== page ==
I have worked as an HR generalist for six years. I find I am increasingly
interested in employee relations. What are the prospects for careers within
this area? Is there a demand for this specialism and where do you think such a
career path could lead? And would there be any disadvantages to such a career
Caroline Battson, head of interim, Macmillan Davies Hodes
Employee relations is one of the most popular areas of a generalist role in
HR. In addition to solid generalist knowledge, the attributes needed for
dealing with employee relations issues successfully within an organisation are
good communication skills, and the ability to influence and consult.
It is a specialism within a generalist’s remit in the same way as
compensation and benefits, and training. If employee relations is the area you
find most interesting, you should have little trouble finding a role that has
an employee relations focus.
You may want to concentrate on companies with large HR departments, as they
will often have dedicated employee relations’ positions within the HR team. You
will find that an in-depth knowledge of this area will ensure you are in a good
position to secure employment as it is the base for all HR roles.
Cliff Dixon, consultant, Chiumento
This field is specialist, and you will need to be sure you have sufficient
interest and aptitude to handle the necessary detail.
Traditionally, this work has been found in large corporations and sectors
such as manufacturing and engineering, but is now also being outsourced. This
is creating a demand for writers of clear formatted guides and deliverers who
can enable managers to get to the core of an issue as fast as possible.
You should thoroughly research the market for jobs, networking with both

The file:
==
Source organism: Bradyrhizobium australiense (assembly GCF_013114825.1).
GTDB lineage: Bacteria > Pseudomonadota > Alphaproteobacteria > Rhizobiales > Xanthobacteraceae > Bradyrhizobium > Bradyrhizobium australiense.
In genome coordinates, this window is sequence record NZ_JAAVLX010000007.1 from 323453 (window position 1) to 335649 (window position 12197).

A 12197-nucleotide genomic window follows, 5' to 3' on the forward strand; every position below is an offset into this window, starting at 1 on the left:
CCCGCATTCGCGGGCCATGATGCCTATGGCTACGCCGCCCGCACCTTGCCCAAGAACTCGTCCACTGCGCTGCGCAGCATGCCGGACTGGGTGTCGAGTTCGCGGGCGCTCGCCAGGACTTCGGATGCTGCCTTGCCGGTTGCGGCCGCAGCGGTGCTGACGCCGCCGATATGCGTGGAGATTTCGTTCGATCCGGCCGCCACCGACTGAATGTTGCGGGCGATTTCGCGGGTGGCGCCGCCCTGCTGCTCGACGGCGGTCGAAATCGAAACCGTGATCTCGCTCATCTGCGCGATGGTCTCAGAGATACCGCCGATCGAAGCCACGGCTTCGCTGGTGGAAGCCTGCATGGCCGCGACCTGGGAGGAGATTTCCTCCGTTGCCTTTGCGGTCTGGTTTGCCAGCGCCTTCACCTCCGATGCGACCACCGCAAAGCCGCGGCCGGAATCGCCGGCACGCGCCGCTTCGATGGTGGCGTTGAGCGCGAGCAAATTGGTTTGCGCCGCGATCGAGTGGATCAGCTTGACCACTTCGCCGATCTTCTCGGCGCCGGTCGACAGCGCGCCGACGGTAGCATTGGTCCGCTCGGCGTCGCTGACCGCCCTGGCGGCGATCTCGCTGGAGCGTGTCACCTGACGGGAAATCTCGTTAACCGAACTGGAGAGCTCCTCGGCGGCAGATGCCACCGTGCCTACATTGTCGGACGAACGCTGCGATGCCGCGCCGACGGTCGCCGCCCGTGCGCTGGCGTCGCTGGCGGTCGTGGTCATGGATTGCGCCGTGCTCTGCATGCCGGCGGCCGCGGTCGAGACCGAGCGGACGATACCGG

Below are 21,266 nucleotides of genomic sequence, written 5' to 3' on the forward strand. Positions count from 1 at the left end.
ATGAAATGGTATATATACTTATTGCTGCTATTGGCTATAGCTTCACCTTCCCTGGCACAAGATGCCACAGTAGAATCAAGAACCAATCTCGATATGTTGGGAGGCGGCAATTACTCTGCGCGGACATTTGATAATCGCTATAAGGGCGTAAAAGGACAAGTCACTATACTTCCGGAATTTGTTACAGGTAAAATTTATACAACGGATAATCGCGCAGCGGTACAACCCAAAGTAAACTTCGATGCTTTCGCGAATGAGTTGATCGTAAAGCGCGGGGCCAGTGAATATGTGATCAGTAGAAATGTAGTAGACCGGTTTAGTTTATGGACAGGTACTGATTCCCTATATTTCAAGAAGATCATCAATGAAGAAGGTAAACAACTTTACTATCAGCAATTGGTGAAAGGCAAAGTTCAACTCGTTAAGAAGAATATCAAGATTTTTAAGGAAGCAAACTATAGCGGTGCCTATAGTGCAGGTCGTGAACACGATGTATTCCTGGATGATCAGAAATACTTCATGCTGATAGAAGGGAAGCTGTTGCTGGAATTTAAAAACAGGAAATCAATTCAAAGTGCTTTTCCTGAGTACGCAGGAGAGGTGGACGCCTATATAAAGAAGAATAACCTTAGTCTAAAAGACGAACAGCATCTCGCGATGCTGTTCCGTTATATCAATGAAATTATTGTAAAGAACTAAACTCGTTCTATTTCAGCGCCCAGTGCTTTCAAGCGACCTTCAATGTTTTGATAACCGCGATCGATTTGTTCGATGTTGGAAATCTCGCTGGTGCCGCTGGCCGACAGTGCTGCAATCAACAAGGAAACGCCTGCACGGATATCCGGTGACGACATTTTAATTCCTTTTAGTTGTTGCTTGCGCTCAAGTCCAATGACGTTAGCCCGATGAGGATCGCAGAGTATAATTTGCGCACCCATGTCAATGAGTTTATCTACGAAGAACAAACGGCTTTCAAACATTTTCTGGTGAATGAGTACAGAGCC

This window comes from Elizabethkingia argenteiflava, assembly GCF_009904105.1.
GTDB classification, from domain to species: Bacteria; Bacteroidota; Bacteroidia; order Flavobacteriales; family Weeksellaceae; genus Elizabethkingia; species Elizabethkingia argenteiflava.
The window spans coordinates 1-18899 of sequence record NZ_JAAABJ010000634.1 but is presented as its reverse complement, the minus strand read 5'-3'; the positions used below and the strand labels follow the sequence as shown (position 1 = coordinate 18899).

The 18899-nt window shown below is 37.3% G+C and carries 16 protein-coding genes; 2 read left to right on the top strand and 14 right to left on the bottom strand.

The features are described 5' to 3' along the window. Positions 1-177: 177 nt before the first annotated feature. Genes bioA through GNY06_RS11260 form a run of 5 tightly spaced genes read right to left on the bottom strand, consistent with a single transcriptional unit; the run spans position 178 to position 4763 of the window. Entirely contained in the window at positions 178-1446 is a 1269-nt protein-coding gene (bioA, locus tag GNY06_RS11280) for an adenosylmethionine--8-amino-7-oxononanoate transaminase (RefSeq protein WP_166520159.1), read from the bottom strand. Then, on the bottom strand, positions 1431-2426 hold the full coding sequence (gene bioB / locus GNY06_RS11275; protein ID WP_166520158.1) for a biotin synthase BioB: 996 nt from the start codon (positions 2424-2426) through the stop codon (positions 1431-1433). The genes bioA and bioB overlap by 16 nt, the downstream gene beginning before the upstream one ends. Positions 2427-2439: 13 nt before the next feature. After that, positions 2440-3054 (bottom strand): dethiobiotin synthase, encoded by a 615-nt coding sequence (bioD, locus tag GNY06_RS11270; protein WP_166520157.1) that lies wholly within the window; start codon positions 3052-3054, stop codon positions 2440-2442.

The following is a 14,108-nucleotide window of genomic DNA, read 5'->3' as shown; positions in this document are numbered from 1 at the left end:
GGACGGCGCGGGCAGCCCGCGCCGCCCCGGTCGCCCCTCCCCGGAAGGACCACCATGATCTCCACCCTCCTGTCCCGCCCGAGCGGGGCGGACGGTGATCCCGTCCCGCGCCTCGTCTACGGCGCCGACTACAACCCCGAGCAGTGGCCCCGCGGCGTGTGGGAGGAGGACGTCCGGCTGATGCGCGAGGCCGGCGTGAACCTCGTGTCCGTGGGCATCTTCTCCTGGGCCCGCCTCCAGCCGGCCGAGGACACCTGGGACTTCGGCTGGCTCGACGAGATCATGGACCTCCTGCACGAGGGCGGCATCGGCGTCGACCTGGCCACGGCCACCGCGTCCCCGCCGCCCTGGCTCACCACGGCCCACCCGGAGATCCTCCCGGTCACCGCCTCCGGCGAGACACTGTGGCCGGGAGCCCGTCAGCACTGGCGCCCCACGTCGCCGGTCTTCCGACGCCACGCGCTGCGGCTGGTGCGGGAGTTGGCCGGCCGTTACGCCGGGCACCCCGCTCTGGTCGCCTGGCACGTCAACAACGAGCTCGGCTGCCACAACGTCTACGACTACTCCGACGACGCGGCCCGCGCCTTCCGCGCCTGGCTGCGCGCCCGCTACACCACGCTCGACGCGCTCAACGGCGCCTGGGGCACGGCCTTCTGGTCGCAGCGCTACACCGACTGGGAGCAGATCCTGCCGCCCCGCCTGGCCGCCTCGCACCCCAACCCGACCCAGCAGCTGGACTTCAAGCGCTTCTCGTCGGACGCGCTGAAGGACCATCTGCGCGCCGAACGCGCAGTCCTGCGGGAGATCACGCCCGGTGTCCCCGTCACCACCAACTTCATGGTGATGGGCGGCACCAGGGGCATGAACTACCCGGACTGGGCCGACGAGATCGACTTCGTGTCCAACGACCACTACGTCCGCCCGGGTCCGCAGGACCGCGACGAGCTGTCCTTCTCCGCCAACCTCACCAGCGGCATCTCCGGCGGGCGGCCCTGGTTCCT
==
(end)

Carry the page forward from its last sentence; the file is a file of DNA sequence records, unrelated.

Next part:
specialists and relevant generalists. CIPD magazines will give you an
indication and HR recruitment agencies can help with unadvertised contacts.
Test your own suitability and temperament for this type of work with all
your contacts. You will also need to carefully assess your long-term career
plan. Moving from generalist to specialist not only means less variety of
content, but can be a disadvantage in the future should you wish to revert. In
any event, you will need to stay in touch with the entire HR sector to maintain
Peter Sell, joint managing director, DMSConsultancy
You say you are interested in employee relations but it depends on how you
define employee relations. A number of academics have put forward the view that
it is more than just procedures, staff negotiation and consultation. It is
about creating a climate that enhances the contribution of the employee. An
employee relations professional should therefore be looking at performance
management programmes, training and development to improve business performance
and employee involvement. If this is the view you subscribe to then this could
be a good career move where you can be seen to make an impact.
If you take a narrower view, namely that employee relations is about
employment legislation, conflict and policy, then there are roles in the
private and public sector. This will give you a specific expertise, but will
not necessarily restrict your future career options.